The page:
However, nearly all of the other players in the messy drama over Lee’s estate and well-being are speaking out. Their often conflicting stories reveal an increasingly toxic and combative situation involving broken alliances, abrupt expulsions and allegations of elder abuse against one of America’s most influential and beloved cultural icons. On several occasions, the turmoil drew the attention of law enforcement.

Says one longtime insider: It’s “an utter shit show.”


As much as Stan Lee’s public life was defined by his fame and achievements, his family was shaped by the forceful personalities of his strong-willed, England-born, former-model wife, Joan, and their long-troubled dilettante daughter. In their charmed seven-decade marriage, Joanie (as everyone called her) had urged Lee to take key professional risks, most notably to create the Fantastic Four — revolutionary at the time for being superheroes with real flaws — while she maintained the resolute last word on the couple’s household affairs.

Until recently, Lee and Joanie had been blessed with the good fortune of surviving into their 90s with mental acuity and physical agility that wowed those around them. But Joanie’s death from a stroke on July 6 at age 95 marked the end of their evening martini ritual at home in the exclusive Bird Streets of the Hollywood Hills (Leonardo DiCaprio is a neighbor) — and the beginning of pandemonium.

Signs abounded that chaos would reign if Joanie were the first to die. There was Lee’s people-pleasing habit of telling whoever was in front of him whatever they wanted to hear, his history of bad financial decisions (like never properly cashing in on Marvel) and his susceptibility to bad actors (including a doomed partnership called Stan Lee Media with Peter F. Paul, a convicted drug dealer). Add to this Lee’s Depression-bred distrust of banks, leading to rumors he’d hid millions in cash all over his property.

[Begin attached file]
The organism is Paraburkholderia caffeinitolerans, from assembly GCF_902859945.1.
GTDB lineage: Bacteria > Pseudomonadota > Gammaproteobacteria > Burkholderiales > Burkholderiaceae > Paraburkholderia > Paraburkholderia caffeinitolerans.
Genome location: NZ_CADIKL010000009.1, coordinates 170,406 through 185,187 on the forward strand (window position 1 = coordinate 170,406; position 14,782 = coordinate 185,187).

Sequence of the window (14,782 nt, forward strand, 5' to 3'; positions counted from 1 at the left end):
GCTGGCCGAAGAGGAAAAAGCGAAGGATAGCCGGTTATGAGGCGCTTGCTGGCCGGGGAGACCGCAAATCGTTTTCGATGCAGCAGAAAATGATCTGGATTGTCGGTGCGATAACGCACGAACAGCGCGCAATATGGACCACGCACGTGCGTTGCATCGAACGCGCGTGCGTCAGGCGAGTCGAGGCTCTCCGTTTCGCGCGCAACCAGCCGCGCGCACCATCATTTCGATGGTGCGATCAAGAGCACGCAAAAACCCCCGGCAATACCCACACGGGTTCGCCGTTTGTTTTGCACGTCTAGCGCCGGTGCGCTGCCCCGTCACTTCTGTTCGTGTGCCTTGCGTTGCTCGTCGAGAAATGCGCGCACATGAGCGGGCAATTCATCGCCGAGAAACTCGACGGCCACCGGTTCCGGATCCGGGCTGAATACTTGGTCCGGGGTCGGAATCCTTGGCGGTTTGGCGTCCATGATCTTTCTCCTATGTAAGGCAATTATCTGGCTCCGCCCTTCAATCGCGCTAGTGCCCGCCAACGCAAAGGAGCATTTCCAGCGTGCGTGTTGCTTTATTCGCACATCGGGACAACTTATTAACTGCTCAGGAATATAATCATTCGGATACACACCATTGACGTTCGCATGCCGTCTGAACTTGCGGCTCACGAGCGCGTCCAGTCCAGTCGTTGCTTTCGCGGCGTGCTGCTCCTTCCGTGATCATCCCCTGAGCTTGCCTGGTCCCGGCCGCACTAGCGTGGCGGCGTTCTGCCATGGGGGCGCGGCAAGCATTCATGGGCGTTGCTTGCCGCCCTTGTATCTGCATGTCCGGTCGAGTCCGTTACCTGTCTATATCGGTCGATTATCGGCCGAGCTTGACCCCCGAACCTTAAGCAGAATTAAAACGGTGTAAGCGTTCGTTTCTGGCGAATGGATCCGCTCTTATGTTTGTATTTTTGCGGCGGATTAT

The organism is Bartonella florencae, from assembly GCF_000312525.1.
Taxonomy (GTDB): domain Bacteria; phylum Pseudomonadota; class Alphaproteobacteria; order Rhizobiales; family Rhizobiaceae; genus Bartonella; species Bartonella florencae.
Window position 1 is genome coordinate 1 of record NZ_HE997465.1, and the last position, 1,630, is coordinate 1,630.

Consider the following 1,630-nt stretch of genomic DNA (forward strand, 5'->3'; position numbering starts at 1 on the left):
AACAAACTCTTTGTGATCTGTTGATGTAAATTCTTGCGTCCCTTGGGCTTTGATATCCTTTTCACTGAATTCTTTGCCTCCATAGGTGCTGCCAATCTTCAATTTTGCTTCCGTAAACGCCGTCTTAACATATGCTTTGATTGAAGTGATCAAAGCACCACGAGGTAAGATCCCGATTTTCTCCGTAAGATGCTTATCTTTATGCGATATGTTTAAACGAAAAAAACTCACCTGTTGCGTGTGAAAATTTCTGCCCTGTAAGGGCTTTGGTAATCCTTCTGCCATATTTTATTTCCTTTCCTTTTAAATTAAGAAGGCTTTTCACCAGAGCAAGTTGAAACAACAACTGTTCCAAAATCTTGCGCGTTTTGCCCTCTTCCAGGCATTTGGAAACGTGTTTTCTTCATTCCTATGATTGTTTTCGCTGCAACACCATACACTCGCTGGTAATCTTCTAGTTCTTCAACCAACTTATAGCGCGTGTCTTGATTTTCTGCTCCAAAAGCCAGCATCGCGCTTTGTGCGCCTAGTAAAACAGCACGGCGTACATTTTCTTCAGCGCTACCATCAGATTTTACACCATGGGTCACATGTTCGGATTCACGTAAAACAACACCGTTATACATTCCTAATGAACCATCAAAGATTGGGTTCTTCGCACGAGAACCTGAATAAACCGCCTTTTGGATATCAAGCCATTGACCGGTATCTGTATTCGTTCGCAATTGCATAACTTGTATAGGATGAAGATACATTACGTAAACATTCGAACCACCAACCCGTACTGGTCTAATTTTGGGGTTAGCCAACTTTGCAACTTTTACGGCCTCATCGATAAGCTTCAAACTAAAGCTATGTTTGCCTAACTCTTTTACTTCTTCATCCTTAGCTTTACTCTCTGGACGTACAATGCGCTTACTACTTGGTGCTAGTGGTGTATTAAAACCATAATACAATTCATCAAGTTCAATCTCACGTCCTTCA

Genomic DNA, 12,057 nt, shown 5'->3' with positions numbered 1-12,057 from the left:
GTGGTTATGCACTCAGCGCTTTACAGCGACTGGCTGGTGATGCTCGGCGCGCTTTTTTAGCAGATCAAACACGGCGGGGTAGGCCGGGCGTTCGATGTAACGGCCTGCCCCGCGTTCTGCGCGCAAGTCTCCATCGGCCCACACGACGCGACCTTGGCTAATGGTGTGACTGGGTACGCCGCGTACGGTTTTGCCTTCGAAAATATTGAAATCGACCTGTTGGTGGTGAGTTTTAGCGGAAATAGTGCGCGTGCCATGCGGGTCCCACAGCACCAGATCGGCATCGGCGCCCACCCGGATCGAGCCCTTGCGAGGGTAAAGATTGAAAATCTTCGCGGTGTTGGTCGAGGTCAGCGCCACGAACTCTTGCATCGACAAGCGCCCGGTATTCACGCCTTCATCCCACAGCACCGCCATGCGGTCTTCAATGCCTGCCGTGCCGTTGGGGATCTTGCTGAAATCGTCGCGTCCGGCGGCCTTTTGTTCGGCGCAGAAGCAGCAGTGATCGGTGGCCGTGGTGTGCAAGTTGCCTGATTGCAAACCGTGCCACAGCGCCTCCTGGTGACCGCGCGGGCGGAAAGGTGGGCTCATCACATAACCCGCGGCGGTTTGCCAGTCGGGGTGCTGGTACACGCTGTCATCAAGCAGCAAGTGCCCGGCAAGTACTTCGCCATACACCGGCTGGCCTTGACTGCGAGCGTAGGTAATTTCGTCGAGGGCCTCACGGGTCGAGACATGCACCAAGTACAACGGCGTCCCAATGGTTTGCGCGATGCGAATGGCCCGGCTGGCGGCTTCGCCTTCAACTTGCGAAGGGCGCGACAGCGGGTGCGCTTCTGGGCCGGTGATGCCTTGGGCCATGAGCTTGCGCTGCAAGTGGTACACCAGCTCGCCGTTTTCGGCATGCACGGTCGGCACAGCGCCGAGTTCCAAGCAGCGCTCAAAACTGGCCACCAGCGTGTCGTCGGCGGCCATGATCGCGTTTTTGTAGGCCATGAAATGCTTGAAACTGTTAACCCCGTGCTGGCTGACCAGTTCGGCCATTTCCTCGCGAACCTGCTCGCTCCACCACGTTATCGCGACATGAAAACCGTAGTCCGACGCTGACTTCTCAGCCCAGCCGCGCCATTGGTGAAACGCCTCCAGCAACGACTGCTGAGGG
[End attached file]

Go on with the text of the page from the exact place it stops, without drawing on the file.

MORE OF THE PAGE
Joanie was always more successful at handling their unruly only daughter, with whom Stan has a powder-keg relationship. Though some with an intimate knowledge of the household speak of her vivacious spirit and kindness, the never-married J.C. also has a reputation as a prodigious shopper with an ill-tempered personality who has been kicked out of multiple businesses around Los Angeles, including, according to a dining companion at the time, the Chateau Marmont. She’s chafed at what she sees as unjust restrictions on her trust and has taken that out on her father. According to medical personnel who have cared for Lee, J.C.’s badgering, often insulting phone calls to her father (which can number in the dozens a day and which, out of a mix of guilt and love, he nearly always answers) frequently leave him hoarse from fighting. “For any little thing, she’ll argue,” says a former caregiver. “She’s very inconsiderate.”

According to household staff and business associates, there have been times when J.C.’s verbal outbursts have turned physical. One incident took place in winter 2014, explains Lee’s former business and asset manager Bradley J. Herman, after J.C. discovered that the new Jaguar convertible parked outside, which she thought had been purchased for her, was in fact only leased — and in her father’s name. Herman, in Stan’s office to handle some paperwork, recalls that the argument spiraled out of control after J.C. called her parents “fucking stupid” and Joanie told her the car was “now [Joanie’s.]”

According to Herman — whose active Hollywood client list he keeps private but who previously worked for Johnny Carson and Frank Sinatra — J.C. then roughly grabbed her mother by one arm, shoving her against a window. Joanie fell to the carpeted floor. Lee, seated in a nearby chair and looking stunned, told J.C. he was cutting her off: “I’m going to stick you in a little apartment and take away all your credit cards!” Herman recalls Lee shouting. “I’ve had it, you ungrateful bitch!” In “a rage,” J.C. took hold of Lee’s neck, slamming his head against the chair’s wooden backing. Joanie suffered a large bruise on her arm and burst blood vessels on her legs; Lee had a contusion on the rear of his skull. (J.C. has previously denied the incident.)

Shortly afterward, allegedly at Joanie’s behest, Herman took photos that purport to show her injuries, which he shared with THR (another visitor to the house shortly thereafter confirms the wounds). Herman contends the parents asked him not to pursue the matter with police, wary of publicity and law enforcement for their daughter, whom they viewed as emotionally fragile and who they told intimates was still haunted — even as a senior citizen herself — by the bullying of her childhood.